A rendering of Artechouse's digital projection capabilities. When the new exhibitions open in September, the projections will resemble autumn. (Courtesy of Artechouse)

When you look at Artechouse's cocktail menu through your phone, words and images might leap off the page and swirl around. The exhibition around you could be visible inside your drink. It might even look like someone else is taking a sip.

That's the plan for the interactive art space's upcoming augmented reality cocktail experience, opening Sept. 20 along with its new exhibitions, founder Sandro Kereselidze said. People already have their phones out for the space's super-Instagrammable first exhibition, “XYZT,” which closes Sept. 3. Now, their phones will become a critical part of their visit — it's how they'll view part of the exhibition.

It's a little like Pokémon Go, the augmented-reality game that everyone seemingly went crazy over last summer — or that little dancing Snapchat hot dog that's all over the place these days. Using an Artechouse app, guests will hover over certain images or words in the space — including their drinks — and get a visual surprise, designed by the Artechouse team. During a preview, Kereselidze let his phone linger over a page of bold-lettered text. After a few seconds, the letters changed colors, rose off the page and swirled together like an alphabet soup.

The gallery will also unveil a new immersive projection system encompassing the gallery's main room with customized sound and light displays. Kereselidze said he's “itching” to give it a try. “This month will give us an opportunity to use it as a playground, to play with different types of environments, different types of experiences, visualizations,” he said.

Color a leaf at Artechouse, and it will become part of the art. (Courtesy of Artechouse)

One of them, “Spirit of Autumn,” also designed by Artechouse's staff, will highlight one of the best things about the season: falling leaves, making it a perfect environment for those who can't get enough of all things pumpkin spice and plaid. Guests will draw and color in a leaf on a sheet of paper, scan it and watch it appear in the installation, along with everyone else's leaves, which they can fling around. The theme will change with the seasons — maybe snowflakes or ornaments for winter, or flowers for spring, Kereselidze said.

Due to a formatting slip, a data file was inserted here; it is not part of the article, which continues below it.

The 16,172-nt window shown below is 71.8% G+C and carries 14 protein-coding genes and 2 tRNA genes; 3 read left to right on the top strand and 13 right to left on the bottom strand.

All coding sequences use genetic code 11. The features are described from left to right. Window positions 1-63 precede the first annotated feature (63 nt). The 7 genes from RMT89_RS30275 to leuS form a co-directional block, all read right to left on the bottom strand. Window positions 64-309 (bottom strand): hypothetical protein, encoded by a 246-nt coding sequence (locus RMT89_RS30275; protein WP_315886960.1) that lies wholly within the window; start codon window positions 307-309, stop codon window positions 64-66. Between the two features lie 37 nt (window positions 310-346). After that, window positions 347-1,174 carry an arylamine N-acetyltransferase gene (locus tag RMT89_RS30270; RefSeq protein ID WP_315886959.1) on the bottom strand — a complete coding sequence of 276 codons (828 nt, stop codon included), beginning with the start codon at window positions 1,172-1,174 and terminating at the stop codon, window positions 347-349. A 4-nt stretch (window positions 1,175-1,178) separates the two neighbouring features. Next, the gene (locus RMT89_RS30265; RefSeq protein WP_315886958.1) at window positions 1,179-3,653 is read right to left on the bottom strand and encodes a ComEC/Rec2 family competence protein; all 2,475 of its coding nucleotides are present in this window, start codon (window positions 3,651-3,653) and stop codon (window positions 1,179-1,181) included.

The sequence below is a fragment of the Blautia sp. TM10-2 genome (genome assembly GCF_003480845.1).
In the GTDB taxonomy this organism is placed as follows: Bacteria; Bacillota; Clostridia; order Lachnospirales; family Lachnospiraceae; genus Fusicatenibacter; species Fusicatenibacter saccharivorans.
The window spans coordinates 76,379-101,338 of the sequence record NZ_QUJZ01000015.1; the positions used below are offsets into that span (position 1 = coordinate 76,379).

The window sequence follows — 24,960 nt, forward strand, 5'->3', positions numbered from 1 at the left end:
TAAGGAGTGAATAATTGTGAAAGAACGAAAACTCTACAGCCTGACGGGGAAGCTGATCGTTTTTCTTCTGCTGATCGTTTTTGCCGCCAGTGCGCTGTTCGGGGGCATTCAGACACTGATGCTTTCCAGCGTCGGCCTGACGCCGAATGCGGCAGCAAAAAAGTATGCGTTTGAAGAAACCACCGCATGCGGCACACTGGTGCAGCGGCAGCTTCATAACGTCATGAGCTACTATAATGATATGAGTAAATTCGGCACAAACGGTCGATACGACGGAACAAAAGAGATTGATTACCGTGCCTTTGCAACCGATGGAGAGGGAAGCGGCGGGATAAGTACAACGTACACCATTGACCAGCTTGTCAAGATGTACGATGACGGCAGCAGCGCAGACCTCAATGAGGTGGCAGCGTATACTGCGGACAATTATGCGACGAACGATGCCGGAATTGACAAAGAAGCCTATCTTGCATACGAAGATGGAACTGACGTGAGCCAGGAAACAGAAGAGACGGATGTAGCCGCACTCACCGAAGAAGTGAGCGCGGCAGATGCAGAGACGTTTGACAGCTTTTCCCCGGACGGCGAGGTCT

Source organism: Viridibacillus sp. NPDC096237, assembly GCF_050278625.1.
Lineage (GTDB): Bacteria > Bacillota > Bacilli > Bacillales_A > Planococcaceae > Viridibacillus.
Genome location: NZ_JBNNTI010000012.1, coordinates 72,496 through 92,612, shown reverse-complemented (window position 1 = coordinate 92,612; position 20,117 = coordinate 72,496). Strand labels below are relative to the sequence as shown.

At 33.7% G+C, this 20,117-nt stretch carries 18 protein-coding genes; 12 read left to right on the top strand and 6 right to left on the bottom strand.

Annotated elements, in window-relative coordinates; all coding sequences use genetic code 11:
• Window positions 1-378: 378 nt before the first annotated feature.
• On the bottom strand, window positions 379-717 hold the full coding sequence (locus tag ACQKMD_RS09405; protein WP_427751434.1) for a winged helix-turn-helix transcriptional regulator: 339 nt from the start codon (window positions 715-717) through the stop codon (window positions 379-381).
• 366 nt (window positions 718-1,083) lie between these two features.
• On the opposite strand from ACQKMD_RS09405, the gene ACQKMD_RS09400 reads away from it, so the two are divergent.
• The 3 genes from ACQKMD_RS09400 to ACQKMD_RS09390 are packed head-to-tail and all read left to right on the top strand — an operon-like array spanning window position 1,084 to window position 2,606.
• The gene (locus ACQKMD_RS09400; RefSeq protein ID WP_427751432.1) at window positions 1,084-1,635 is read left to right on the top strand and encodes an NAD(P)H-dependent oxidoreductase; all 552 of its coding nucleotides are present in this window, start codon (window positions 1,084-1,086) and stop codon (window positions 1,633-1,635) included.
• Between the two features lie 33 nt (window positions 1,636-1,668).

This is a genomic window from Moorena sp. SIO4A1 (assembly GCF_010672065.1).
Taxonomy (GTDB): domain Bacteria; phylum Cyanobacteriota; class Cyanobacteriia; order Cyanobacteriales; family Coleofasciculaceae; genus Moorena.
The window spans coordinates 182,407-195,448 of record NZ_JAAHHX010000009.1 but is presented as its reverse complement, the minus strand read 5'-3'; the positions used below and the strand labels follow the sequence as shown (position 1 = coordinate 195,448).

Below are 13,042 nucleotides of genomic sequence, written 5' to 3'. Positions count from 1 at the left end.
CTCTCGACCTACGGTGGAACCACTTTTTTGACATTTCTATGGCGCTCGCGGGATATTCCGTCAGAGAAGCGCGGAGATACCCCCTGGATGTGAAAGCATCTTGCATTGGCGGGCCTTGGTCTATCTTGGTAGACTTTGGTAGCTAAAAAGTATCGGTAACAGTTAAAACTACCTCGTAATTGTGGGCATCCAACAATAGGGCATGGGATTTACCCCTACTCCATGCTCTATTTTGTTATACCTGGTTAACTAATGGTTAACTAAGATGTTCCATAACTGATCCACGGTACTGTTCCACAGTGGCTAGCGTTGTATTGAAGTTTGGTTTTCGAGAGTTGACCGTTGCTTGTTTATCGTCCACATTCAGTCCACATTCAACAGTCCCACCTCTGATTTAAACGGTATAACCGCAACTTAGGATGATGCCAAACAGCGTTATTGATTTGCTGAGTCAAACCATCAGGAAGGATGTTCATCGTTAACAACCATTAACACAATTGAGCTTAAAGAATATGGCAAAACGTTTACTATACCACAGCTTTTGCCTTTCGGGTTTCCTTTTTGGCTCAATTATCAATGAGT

Artechouse is also bringing in Sila Sveta, the multimedia creative team behind this year's light installations at the Met Gala honoring Japanese fashion designer Rei Kawakubo and Comme des Garçons. It won't be the same exhibit that Katy Perry, Solange, Anna Wintour and other celebrities posed in, and Kereselidze was tight-lipped on how exactly this part of the exhibition would take shape, but he did say it would be based on the theme of “celebration.”

Artechouse is also planning to host music and dance events that tie in to the visuals, potentially with food events, too. Future culinary pop-ups in the space could take advantage of the technology, transporting guests through the projections. They can create any environment they desire, Kereselidze said.

If the culinary pop-ups are done well, they'd follow in the footsteps of Sublimotion, one of the most expensive restaurants in the world. The Ibiza restaurant, which costs about $2,000 a person and only seats 12 people at a time, has interactive projections on the walls and tables that change with every course.

Kereselidze said his space is all about combining “the creativity of artists with the creativity of technologists,” he said.

People “don't want to be passive viewers any more.”

Artechouse, 1238 Maryland Ave SW. $10-$15 during the day, $25 at night.

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